Caption: Board of Trustees Minutes - 1896
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BIOLOGICAL E X P E R I M E N T
MOLLUSCAN COLLECTIONS AND DETERMINATIONS.
The Station collections of molhisks, made mostly by Mr. Hart, contain about 11,000 specimens, 600 of which are clams (Unionidse). All this material, except that most recently brought in, has been examined and determined by various American specialists. About eighty-live names of aquatic or semi-aquatic mollusks have thus been obtained, and their distribution and life history have received special attention. The Unionidae have been studied with reference to characters derived from.the entire animal, and much interesting information has been accumulated concerning their relationships, life histories, and parasites.
The greater part of the time of Professor Smith available for State Laboratory work has been devoted to a study of the oligochsete worms (earthworms and their allies) found in and about the Illinois River and other waters near Havana. Most of this work has necessarily been of a systematic character, although progress has been made along other lines. The importance of systematic work on this order is shown by the fact that with the exception of descriptions of two species published in Vol. I l l of the Bulletin of the State Laboratory,* almost nothing has been known of the representatives of the group in the Mississippi Valley, and but little, indeed, for all the eastern part of the United States. Collections have been made from all the regular substations and at various places in the bottom-lands and along the shores of the river to a point two miles south of Havana. Many of the worms obtained were studied while living, and for further study about seventy bottles of specimens have been prepared and preserved in alcohol or formaline. For a successful study of most of these worms serial sections are indispensable, and thus far about four hundred microscopical slides of such sections have been made and used. The work of identification is now nearly completed, and probably nearly all of the different species occurring in the region are represented on our lists. Of the thirteen families of Oligochgeta recognized by Beddard, nine are represented at Havana by thirty species belonging to sixteen genera. Less than one half of these species'occur in Europe, and the remainder, with few exceptions, are known only from the United States. Two new genera and at least seven new species have thus far been found by us. Numerous experiments have been made in rearing naidiform worms, and considerable new information has thus been acquired concerning their asexual reproduction. Identification and description of the planarian worms of the Station collections has been kindly undertaken for us by Professor W. M. Woodworth, of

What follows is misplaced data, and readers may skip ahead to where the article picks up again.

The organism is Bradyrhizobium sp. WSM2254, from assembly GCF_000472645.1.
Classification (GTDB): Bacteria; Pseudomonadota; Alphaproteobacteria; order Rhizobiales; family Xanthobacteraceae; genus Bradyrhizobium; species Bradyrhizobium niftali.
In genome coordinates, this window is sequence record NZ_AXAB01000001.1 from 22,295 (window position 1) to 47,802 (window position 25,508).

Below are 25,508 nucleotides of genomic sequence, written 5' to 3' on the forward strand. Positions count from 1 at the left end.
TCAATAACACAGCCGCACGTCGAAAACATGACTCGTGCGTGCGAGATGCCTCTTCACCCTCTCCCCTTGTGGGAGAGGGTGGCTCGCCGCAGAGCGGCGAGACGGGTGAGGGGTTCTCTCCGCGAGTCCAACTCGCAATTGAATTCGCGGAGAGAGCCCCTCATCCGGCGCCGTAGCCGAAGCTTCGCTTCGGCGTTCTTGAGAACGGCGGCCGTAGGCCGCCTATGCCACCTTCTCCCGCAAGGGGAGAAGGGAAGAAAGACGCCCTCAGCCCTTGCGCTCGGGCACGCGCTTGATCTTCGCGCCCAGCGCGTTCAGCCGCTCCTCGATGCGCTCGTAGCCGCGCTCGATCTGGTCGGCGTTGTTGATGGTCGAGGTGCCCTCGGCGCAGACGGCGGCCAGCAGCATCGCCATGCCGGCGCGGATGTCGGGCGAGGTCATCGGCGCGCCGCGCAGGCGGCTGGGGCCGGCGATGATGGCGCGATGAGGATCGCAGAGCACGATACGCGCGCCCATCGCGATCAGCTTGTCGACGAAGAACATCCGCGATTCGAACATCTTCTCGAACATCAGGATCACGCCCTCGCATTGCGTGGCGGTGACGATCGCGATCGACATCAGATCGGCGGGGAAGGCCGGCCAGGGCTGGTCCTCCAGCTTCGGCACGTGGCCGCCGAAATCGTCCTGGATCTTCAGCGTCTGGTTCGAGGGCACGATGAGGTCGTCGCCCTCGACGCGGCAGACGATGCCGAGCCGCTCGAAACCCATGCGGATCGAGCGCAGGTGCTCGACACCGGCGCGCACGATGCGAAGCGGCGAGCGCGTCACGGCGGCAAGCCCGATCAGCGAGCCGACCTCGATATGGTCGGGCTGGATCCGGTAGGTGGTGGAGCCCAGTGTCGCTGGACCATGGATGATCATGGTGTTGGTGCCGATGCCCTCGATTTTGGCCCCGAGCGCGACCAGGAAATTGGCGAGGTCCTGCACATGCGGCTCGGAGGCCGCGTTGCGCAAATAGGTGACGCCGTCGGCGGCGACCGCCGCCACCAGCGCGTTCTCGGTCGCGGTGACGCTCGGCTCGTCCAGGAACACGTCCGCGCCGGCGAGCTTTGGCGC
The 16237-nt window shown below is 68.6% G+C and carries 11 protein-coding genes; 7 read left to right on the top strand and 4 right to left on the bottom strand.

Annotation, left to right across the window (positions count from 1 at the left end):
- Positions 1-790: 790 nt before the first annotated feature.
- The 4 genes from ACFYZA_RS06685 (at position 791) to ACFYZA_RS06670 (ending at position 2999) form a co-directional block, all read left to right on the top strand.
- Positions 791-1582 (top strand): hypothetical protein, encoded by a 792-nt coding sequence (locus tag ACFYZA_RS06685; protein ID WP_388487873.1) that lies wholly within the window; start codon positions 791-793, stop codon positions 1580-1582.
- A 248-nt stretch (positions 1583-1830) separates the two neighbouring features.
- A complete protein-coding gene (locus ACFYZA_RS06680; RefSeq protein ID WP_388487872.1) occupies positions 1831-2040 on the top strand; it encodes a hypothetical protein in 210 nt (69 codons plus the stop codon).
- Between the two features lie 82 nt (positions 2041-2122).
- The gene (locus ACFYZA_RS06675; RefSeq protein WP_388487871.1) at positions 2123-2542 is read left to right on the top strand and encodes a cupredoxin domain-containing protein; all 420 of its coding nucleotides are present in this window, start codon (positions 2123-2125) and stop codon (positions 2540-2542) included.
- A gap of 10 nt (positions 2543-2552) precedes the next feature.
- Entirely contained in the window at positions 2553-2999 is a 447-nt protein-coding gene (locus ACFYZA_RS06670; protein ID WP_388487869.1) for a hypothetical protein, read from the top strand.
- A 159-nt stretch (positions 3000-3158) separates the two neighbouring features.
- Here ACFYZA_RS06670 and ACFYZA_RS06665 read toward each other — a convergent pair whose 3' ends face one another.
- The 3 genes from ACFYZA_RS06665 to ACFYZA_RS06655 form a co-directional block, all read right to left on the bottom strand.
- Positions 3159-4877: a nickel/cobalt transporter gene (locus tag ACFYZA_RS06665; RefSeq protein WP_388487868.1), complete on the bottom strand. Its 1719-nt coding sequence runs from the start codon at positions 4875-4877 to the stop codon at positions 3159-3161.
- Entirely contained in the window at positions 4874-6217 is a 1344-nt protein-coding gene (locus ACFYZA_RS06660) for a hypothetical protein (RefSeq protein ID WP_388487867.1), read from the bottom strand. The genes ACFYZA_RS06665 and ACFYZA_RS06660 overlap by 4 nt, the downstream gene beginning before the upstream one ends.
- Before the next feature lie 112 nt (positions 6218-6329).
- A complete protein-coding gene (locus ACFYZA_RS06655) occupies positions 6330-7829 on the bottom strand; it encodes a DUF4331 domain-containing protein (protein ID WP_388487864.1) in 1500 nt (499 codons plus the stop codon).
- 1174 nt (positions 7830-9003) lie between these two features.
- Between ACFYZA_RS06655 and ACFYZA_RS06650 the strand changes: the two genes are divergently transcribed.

*Art. IV. " O n t h e Anatomy and Histology of a New E a r t h worm (Dwlocardia communis), gen. et sp. nov., by H. G a r m a n ; and Art. VII., " O n an American E a r t h w o r m of t h e Family Phreoryctidse," by S. A. Forbes.